Generally, the tip of the implant will be visible through the incision, possibly covered by a pseudocapsule of tissue. In order to facilitate the removal of the implant, it may be necessary to palpate the head of the implant through the incision using your smallest finger, especially if the head of the implant is not readily visible. In addition, you may need to push down on the distal end of the implant and “massage it forward” towards the incision.
Carefully nick the pseudocapsule to reveal the polymer tip of the implant. It may be beneficial to insert the sterile mosquito clamp provided into the hole created in the pseudocapsule and expand by opening the clamp. Widening the opening of the pseudocapsule may ease the extraction of the implant.
Gently but securely grasp the implant with the sterile mosquito clamp and extract the implant.
Dispose of the implant in a proper manner, treating it like any other bio-waste.
If inserting a new implant, see the Suggested Insertion Procedure instructions provided above. Note that you can insert the new implant into the same “pocket” as the removed implant, or make a new incision at a different site in the same arm or in the contralateral arm.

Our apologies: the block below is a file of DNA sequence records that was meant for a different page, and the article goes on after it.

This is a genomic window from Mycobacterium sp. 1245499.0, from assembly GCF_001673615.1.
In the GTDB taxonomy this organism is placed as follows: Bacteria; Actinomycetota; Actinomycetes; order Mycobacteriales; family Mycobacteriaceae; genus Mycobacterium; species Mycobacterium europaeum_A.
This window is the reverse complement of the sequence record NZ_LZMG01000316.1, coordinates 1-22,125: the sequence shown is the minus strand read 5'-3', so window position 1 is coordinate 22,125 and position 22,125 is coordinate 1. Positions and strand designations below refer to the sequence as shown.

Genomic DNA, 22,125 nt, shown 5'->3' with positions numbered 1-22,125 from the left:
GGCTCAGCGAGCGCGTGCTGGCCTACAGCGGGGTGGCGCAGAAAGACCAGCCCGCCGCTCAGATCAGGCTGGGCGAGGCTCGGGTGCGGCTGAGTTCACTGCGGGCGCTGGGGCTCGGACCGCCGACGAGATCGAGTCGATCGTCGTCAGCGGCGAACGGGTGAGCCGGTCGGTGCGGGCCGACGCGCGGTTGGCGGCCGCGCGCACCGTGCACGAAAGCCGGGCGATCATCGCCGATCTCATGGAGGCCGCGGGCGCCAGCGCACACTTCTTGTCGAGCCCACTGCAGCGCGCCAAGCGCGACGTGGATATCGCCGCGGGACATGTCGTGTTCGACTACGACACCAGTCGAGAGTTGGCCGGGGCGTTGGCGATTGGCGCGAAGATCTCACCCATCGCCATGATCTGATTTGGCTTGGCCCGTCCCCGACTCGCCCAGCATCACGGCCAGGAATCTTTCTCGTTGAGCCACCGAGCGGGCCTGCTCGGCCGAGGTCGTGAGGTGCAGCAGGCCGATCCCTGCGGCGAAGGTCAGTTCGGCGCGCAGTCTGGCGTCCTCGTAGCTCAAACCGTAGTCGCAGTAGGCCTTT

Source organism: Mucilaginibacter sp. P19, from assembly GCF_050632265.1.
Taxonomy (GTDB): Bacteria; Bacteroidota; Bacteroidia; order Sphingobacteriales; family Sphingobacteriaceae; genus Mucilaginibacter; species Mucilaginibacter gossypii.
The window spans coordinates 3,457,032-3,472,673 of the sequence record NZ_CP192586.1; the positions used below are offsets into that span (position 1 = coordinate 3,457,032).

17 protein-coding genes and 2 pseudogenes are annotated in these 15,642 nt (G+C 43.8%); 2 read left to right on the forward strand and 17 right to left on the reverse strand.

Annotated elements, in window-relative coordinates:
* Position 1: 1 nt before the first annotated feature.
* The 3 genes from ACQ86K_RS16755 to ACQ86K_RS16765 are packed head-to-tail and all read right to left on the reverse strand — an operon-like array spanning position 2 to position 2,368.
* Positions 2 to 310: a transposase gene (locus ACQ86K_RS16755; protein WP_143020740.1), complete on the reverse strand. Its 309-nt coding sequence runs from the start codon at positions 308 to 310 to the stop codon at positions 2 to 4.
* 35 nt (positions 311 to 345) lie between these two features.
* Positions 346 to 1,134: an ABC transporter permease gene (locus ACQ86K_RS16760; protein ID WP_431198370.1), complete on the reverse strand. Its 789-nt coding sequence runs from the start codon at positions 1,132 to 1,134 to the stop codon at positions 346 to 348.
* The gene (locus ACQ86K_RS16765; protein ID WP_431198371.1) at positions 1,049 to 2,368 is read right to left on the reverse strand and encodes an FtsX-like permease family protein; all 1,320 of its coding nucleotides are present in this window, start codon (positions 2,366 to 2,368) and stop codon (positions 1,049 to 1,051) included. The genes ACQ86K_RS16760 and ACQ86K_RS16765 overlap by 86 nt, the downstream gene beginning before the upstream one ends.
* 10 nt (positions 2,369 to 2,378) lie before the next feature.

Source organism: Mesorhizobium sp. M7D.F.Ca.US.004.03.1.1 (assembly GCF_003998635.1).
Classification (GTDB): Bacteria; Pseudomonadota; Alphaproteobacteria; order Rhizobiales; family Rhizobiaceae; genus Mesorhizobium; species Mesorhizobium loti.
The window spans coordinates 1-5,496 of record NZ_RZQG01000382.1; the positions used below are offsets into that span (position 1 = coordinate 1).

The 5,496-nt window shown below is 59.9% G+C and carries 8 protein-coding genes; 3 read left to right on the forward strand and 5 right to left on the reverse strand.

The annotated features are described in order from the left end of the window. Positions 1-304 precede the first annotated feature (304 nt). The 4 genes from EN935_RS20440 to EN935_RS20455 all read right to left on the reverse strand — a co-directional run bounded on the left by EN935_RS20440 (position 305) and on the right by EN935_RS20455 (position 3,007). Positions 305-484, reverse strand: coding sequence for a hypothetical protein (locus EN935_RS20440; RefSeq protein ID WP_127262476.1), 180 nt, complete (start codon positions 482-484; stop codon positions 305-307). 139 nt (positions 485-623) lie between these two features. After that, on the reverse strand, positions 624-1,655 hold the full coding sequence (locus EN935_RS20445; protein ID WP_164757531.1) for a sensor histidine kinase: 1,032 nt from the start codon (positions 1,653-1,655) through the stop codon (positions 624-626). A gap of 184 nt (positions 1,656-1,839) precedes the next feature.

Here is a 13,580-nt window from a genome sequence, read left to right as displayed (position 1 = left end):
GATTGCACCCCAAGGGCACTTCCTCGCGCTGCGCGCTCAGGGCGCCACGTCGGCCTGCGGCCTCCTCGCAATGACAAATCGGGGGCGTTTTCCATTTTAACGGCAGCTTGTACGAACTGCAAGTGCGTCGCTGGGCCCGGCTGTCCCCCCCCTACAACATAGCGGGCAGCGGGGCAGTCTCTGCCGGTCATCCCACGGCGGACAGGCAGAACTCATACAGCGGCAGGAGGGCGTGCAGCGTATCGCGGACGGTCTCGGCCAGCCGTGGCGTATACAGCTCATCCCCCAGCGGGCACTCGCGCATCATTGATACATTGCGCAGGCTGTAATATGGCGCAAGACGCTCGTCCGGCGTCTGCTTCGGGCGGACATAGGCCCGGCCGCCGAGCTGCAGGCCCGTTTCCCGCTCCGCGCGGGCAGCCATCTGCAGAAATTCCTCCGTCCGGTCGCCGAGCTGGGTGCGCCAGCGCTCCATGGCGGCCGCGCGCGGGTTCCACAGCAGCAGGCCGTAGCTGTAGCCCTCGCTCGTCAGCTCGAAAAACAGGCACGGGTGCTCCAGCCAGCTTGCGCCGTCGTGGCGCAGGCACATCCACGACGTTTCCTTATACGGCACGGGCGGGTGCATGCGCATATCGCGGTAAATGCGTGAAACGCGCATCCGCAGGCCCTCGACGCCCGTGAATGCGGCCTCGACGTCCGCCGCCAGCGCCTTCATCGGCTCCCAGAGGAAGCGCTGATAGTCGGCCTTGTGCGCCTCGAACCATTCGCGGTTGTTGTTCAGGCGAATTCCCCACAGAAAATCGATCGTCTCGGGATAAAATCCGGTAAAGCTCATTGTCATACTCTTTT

If a new implant is not to be inserted, proceed to close the incision.
Closing the Incision
Once closed, cover the incision site with sterile gauze pads and secure the dressing with the bandage provided.
3 DOSAGE FORMS AND STRENGTHS
Supprelin LA is a sterile, nonbiodegradable, diffusion-controlled, MedLaunch™ polymer (also known as “hydrogel”) reservoir drug delivery system designed to deliver histrelin acetate continuously for 12 months after subcutaneous implantation. The sterile implant contains 50 mg histrelin acetate and delivers approximately 65 mcg histrelin acetate per day over 12 months.
Supprelin LA is contraindicated in patients who are hypersensitive to gonadotropin releasing hormone (GnRH) or GnRH agonist analogs.
Supprelin LA is contraindicated in females who are or may become pregnant while receiving the drug. Supprelin LA may cause fetal harm when administered to pregnant patients. If this drug is used during pregnancy, or if the patient becomes pregnant while taking this drug, the patient should be apprised of the potential hazard to a fetus. The possibility exists that spontaneous abortion may occur [see USE IN SPECIFIC POPULATIONS (8.1)].
5 WARNINGS AND PRECAUTIONS
5.1 Initial Agonistic Action